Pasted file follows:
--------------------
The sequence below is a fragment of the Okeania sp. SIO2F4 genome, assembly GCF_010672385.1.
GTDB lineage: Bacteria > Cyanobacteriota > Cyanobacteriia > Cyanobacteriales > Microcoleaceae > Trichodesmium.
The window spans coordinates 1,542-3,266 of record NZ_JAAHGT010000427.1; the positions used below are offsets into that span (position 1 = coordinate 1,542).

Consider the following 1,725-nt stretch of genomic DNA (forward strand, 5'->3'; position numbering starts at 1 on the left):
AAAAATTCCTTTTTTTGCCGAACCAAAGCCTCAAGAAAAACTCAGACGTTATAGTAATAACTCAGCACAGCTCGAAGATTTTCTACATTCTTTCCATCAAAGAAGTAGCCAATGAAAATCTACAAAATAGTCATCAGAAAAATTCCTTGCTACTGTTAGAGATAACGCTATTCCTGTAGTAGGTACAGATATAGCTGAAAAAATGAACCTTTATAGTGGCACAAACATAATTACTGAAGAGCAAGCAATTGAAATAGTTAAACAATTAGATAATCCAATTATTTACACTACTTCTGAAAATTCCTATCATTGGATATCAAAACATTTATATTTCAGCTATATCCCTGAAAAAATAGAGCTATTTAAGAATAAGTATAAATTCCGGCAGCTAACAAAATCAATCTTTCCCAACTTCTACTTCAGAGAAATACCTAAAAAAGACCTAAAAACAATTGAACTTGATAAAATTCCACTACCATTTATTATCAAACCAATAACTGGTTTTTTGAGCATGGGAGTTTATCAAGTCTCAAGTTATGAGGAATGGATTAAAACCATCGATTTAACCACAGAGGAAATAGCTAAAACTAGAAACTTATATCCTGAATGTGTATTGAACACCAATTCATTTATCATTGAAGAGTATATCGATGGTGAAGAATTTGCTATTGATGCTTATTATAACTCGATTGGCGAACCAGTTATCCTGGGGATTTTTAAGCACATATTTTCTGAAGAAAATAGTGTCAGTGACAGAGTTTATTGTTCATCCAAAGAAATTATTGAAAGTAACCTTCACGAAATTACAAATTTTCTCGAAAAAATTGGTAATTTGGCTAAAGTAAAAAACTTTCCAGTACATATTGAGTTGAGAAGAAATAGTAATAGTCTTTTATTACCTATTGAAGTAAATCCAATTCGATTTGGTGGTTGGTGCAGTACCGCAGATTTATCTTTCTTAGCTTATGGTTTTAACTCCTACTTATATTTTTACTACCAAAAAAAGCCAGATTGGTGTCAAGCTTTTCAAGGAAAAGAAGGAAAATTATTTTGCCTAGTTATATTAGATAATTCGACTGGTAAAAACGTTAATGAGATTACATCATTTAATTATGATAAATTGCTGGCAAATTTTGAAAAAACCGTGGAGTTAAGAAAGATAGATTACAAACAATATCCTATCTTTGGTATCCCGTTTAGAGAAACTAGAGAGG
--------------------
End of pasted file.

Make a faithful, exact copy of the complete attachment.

The sequence below is a fragment of the Okeania sp. SIO2F4 genome, assembly GCF_010672385.1.
GTDB lineage: Bacteria > Cyanobacteriota > Cyanobacteriia > Cyanobacteriales > Microcoleaceae > Trichodesmium.
The window spans coordinates 1,542-3,266 of record NZ_JAAHGT010000427.1; the positions used below are offsets into that span (position 1 = coordinate 1,542).

Consider the following 1,725-nt stretch of genomic DNA (forward strand, 5'->3'; position numbering starts at 1 on the left):
AAAAATTCCTTTTTTTGCCGAACCAAAGCCTCAAGAAAAACTCAGACGTTATAGTAATAACTCAGCACAGCTCGAAGATTTTCTACATTCTTTCCATCAAAGAAGTAGCCAATGAAAATCTACAAAATAGTCATCAGAAAAATTCCTTGCTACTGTTAGAGATAACGCTATTCCTGTAGTAGGTACAGATATAGCTGAAAAAATGAACCTTTATAGTGGCACAAACATAATTACTGAAGAGCAAGCAATTGAAATAGTTAAACAATTAGATAATCCAATTATTTACACTACTTCTGAAAATTCCTATCATTGGATATCAAAACATTTATATTTCAGCTATATCCCTGAAAAAATAGAGCTATTTAAGAATAAGTATAAATTCCGGCAGCTAACAAAATCAATCTTTCCCAACTTCTACTTCAGAGAAATACCTAAAAAAGACCTAAAAACAATTGAACTTGATAAAATTCCACTACCATTTATTATCAAACCAATAACTGGTTTTTTGAGCATGGGAGTTTATCAAGTCTCAAGTTATGAGGAATGGATTAAAACCATCGATTTAACCACAGAGGAAATAGCTAAAACTAGAAACTTATATCCTGAATGTGTATTGAACACCAATTCATTTATCATTGAAGAGTATATCGATGGTGAAGAATTTGCTATTGATGCTTATTATAACTCGATTGGCGAACCAGTTATCCTGGGGATTTTTAAGCACATATTTTCTGAAGAAAATAGTGTCAGTGACAGAGTTTATTGTTCATCCAAAGAAATTATTGAAAGTAACCTTCACGAAATTACAAATTTTCTCGAAAAAATTGGTAATTTGGCTAAAGTAAAAAACTTTCCAGTACATATTGAGTTGAGAAGAAATAGTAATAGTCTTTTATTACCTATTGAAGTAAATCCAATTCGATTTGGTGGTTGGTGCAGTACCGCAGATTTATCTTTCTTAGCTTATGGTTTTAACTCCTACTTATATTTTTACTACCAAAAAAAGCCAGATTGGTGTCAAGCTTTTCAAGGAAAAGAAGGAAAATTATTTTGCCTAGTTATATTAGATAATTCGACTGGTAAAAACGTTAATGAGATTACATCATTTAATTATGATAAATTGCTGGCAAATTTTGAAAAAACCGTGGAGTTAAGAAAGATAGATTACAAACAATATCCTATCTTTGGTATCCCGTTTAGAGAAACTAGAGAGG